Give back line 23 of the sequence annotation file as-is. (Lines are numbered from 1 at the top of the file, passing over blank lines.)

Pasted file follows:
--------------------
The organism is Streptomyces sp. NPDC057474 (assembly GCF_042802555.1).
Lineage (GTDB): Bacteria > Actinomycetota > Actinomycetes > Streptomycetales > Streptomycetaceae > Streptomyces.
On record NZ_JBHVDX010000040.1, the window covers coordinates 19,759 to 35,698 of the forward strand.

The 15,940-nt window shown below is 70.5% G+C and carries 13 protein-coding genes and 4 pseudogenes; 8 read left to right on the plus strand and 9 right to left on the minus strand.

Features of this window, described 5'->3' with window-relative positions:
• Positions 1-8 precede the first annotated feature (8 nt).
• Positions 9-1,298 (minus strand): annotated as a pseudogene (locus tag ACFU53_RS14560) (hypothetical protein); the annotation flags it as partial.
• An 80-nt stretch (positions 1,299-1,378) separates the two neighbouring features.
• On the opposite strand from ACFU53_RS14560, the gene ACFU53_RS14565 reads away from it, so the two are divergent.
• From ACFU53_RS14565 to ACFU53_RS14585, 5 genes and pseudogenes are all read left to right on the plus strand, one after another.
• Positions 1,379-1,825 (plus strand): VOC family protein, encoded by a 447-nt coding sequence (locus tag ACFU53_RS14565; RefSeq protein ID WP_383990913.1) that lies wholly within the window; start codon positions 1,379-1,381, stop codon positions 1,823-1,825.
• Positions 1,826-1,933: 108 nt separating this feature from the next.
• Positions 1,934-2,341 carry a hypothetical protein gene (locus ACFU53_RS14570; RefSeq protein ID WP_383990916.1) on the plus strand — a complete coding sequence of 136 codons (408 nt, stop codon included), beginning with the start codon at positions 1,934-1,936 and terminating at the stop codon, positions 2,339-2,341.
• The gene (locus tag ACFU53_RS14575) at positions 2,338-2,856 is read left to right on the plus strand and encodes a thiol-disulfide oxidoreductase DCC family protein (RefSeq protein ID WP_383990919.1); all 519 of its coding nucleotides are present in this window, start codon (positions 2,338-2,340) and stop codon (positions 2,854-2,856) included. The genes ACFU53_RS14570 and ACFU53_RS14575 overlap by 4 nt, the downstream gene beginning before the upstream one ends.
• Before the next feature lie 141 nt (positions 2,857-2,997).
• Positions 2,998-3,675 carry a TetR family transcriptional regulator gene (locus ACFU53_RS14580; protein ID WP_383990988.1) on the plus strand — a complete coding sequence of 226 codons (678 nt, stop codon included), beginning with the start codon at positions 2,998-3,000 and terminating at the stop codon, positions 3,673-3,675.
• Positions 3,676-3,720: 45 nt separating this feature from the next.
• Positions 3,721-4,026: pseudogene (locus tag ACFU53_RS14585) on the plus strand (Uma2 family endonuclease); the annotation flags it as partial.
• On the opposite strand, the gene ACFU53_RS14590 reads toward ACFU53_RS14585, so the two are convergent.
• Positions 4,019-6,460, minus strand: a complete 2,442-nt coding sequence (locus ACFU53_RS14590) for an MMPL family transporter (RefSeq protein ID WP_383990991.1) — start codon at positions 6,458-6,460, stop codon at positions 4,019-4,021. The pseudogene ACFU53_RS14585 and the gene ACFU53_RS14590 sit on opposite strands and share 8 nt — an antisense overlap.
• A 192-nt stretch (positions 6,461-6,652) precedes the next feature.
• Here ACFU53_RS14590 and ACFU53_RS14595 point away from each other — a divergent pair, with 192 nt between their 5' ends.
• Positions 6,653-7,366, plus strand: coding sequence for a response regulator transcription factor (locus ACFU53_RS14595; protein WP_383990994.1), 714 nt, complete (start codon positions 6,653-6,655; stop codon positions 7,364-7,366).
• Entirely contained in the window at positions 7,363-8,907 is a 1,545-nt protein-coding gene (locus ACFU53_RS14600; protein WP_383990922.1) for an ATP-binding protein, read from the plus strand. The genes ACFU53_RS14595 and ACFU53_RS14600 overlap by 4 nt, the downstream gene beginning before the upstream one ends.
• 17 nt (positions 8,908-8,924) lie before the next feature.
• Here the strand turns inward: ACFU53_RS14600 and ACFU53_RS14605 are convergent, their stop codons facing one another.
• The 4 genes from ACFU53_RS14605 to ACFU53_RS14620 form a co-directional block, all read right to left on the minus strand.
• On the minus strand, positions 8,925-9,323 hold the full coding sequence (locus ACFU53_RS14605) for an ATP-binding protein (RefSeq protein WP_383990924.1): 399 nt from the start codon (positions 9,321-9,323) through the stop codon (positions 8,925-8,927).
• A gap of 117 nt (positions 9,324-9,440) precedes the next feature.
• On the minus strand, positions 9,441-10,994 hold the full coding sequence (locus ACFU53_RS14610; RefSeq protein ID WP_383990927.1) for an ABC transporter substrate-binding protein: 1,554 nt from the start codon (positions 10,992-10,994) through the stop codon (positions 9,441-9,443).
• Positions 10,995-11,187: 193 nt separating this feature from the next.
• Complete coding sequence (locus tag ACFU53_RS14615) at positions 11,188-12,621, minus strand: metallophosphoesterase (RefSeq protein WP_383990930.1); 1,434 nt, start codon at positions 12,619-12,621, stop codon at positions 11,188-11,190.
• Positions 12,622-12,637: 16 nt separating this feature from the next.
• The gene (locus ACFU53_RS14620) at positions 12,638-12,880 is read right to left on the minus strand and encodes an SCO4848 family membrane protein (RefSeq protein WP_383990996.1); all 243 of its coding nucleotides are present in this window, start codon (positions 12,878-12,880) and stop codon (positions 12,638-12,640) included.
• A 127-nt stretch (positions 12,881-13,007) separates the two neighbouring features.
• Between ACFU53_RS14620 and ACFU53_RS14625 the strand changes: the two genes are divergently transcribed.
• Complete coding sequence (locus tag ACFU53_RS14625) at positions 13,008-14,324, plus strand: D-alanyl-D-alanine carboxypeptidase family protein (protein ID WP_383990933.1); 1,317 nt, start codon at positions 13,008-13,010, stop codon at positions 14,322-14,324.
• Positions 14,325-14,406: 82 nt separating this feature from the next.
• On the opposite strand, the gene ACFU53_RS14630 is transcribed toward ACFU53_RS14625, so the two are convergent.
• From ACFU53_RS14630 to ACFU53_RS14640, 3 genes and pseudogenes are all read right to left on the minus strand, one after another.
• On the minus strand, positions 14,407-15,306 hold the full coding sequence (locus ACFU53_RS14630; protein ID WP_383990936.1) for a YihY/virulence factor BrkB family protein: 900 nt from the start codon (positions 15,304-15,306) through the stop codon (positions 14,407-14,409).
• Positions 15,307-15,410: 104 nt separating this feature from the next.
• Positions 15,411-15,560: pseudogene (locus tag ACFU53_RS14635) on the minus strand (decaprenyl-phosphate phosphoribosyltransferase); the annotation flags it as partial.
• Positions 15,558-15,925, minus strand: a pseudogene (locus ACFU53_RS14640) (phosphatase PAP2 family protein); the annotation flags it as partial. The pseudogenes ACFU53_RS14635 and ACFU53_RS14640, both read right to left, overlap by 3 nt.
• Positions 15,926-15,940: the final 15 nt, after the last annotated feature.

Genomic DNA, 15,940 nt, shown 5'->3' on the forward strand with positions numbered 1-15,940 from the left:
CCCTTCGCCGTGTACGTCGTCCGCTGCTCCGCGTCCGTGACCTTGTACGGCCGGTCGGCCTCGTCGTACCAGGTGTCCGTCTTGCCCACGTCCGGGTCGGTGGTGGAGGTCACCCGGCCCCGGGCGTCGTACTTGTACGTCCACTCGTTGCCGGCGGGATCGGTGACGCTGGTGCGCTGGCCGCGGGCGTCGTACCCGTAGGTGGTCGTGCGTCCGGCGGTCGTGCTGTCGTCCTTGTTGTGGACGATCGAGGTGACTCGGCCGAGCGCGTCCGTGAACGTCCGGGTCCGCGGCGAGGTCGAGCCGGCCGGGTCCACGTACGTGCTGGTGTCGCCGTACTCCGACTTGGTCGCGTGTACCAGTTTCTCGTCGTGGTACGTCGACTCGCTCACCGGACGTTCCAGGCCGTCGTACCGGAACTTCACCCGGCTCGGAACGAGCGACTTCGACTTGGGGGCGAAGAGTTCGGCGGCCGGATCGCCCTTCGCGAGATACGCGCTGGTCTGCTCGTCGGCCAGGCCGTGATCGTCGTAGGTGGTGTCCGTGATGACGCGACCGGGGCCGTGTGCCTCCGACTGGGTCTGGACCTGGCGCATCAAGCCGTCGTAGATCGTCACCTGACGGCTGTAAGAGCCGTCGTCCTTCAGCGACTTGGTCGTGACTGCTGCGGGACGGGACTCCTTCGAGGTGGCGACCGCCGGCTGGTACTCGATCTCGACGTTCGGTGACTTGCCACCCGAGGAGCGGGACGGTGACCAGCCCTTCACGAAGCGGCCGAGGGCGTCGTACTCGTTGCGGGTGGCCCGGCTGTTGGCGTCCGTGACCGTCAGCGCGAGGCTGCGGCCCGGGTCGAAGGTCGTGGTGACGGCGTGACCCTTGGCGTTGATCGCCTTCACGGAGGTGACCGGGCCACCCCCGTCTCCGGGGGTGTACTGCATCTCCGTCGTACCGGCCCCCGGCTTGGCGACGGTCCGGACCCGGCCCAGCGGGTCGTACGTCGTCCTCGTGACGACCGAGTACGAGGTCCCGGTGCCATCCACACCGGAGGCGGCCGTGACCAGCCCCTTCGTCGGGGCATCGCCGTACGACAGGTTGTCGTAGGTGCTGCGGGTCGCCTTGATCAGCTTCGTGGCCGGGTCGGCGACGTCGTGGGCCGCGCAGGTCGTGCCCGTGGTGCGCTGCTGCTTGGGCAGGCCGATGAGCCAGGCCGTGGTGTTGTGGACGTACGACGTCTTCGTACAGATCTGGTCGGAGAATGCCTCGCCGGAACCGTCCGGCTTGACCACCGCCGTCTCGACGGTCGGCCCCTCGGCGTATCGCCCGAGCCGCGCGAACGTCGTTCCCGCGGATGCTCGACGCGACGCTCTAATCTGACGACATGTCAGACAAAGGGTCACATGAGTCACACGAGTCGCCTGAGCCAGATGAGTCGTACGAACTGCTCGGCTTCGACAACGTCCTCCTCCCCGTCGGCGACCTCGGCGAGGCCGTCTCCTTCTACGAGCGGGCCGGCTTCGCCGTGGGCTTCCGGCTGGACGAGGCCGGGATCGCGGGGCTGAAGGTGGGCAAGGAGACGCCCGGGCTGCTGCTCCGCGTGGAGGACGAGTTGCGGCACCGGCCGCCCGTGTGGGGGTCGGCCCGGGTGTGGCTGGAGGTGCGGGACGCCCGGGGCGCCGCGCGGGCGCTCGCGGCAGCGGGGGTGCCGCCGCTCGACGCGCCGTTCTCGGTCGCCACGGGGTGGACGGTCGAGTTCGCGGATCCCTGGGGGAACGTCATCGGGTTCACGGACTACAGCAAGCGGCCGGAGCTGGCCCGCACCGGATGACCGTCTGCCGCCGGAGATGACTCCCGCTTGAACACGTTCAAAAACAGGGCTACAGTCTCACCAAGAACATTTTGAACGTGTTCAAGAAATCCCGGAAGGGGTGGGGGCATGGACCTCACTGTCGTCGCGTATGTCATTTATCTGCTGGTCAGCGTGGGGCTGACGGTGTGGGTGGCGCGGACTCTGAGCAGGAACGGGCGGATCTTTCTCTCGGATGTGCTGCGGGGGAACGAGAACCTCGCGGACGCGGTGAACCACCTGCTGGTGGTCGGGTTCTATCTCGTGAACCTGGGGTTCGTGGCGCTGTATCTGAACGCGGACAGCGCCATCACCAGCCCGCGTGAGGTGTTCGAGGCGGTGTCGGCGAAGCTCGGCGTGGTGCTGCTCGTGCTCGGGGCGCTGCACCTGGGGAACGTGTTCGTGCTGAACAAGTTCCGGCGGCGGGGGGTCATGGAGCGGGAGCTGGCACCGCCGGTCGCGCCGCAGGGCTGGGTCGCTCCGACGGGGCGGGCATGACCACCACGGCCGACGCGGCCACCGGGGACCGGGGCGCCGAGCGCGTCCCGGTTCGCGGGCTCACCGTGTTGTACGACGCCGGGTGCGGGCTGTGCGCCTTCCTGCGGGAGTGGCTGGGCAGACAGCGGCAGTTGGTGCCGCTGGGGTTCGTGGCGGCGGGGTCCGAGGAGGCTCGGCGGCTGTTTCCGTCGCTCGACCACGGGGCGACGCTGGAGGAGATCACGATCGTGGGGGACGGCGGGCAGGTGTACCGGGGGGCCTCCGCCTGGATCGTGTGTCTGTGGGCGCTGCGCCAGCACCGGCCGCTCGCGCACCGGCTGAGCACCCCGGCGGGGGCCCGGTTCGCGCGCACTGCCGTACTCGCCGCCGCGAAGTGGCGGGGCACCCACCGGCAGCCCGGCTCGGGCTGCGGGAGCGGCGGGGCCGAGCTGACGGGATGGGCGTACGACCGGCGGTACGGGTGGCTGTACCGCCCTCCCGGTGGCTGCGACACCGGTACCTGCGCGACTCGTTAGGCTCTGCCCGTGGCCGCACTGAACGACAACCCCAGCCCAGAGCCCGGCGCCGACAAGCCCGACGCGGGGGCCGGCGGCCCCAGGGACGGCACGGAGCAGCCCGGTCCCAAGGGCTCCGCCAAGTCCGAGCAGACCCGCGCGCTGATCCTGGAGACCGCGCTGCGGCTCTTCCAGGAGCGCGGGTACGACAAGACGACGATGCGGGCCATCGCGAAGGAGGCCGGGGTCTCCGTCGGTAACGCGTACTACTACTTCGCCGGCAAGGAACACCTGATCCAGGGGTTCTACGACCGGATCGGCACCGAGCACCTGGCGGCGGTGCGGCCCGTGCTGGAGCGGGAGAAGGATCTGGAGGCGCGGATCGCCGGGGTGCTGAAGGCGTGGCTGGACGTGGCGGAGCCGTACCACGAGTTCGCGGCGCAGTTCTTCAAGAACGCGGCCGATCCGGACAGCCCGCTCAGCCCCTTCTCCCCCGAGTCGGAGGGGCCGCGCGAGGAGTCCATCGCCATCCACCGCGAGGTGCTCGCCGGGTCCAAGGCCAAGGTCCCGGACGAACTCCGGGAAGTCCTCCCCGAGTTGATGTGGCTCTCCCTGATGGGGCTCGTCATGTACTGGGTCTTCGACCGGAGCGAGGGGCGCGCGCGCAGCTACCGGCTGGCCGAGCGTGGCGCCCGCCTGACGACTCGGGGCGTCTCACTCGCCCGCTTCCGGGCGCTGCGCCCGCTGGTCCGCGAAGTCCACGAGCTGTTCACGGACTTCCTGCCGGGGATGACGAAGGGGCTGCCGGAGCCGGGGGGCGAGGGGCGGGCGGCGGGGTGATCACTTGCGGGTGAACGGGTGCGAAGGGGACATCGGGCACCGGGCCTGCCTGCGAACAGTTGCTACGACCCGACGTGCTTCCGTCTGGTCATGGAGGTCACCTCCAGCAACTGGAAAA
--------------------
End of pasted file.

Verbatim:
• Positions 6,653-7,366, plus strand: coding sequence for a response regulator transcription factor (locus ACFU53_RS14595; protein WP_383990994.1), 714 nt, complete (start codon positions 6,653-6,655; stop codon positions 7,364-7,366).